Crowdfunding. It’s a point of contention for many, a platform for success for others, and a way to fund your potato salad needs for this guy. With their newest brand Victor, Noble Denim is attempting to tackle a problem larger than your sad brown bag lunch. Although the push for American-made goods has been on the rise for a while, we apparently still only make about 2% of all clothing sold in the States within the States. As a result, American factories across the country are still struggling to stay afloat, letting employees go, cutting wages, and closing doors.
Victor is their attempt at turning the tide with quality knits, like sweatshirts and tees using organic cotton, at an affordable price. Though their endeavor to produce American-made denim is a mission that makes their name highly apropos, not everyone can afford to support. Sweatshirts and tees are considerably more affordable and more accessible than a pair of $200+ jeans.
By sourcing, cutting, and sewing everything in American factories, Victor will (with any success) help to get American factories on the road to recovery and at a larger scale than their current Noble operation. To help expedite the process and alleviate the damage done by massive outsourcing, Victor will also give 5% of their after-tax profits back to the factories for them to invest in their workers.
It’s a bit unorthodox for an established brand to go back to Kickstarter. Granted, they are trying to start a completely new brand in Victor, and that in itself is no easy task. Even then, why Kickstarter? First, reach. Though Noble has a decent enough following themselves, it’s definitely not enough to re-ignite the American garment industry. Even if they’re trying to employ just the 5 employees in the one factory shown in their KS video, $100,000 doesn’t really cut it. Second, urgency. If they were to try to do Victor completely without the support of KS, the time spent would undoubtedly mean more jobs lost and possibly more empty factories. With KS, raising a large sum of money in a short amount of time is imperative. Third, addressed in an interview with Well-Spent, KS backers can feel a sense of ownership. Saving the American garment industry is a team effort that involves more than 300 million people.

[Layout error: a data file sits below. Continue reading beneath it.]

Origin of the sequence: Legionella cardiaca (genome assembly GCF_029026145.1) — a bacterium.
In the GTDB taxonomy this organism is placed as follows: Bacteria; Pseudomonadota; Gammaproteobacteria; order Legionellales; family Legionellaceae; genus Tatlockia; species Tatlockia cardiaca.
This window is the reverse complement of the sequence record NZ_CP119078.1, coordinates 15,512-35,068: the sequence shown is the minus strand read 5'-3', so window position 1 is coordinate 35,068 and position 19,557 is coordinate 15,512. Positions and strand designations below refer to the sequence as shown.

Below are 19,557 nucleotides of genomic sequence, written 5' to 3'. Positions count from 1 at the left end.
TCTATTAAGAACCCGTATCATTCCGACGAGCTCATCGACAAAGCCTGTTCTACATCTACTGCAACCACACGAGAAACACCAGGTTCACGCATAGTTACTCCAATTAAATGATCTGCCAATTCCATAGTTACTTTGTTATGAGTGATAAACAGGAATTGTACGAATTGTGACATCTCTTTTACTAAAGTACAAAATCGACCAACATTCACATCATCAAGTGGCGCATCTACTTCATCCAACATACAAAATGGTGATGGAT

Their campaign has been largely successful thus far and has raised nearly all of their goal of $100,000 with less than a week to go. Even though the crowdfunding model may be frowned upon by many, that doesn’t negate the fact that there are plenty of worthy causes out there. The clothes look good, the prices are affordable, and the cause seems worthy. So what do you think?
For more information and to back their project, check out their Kickstarter campaign here.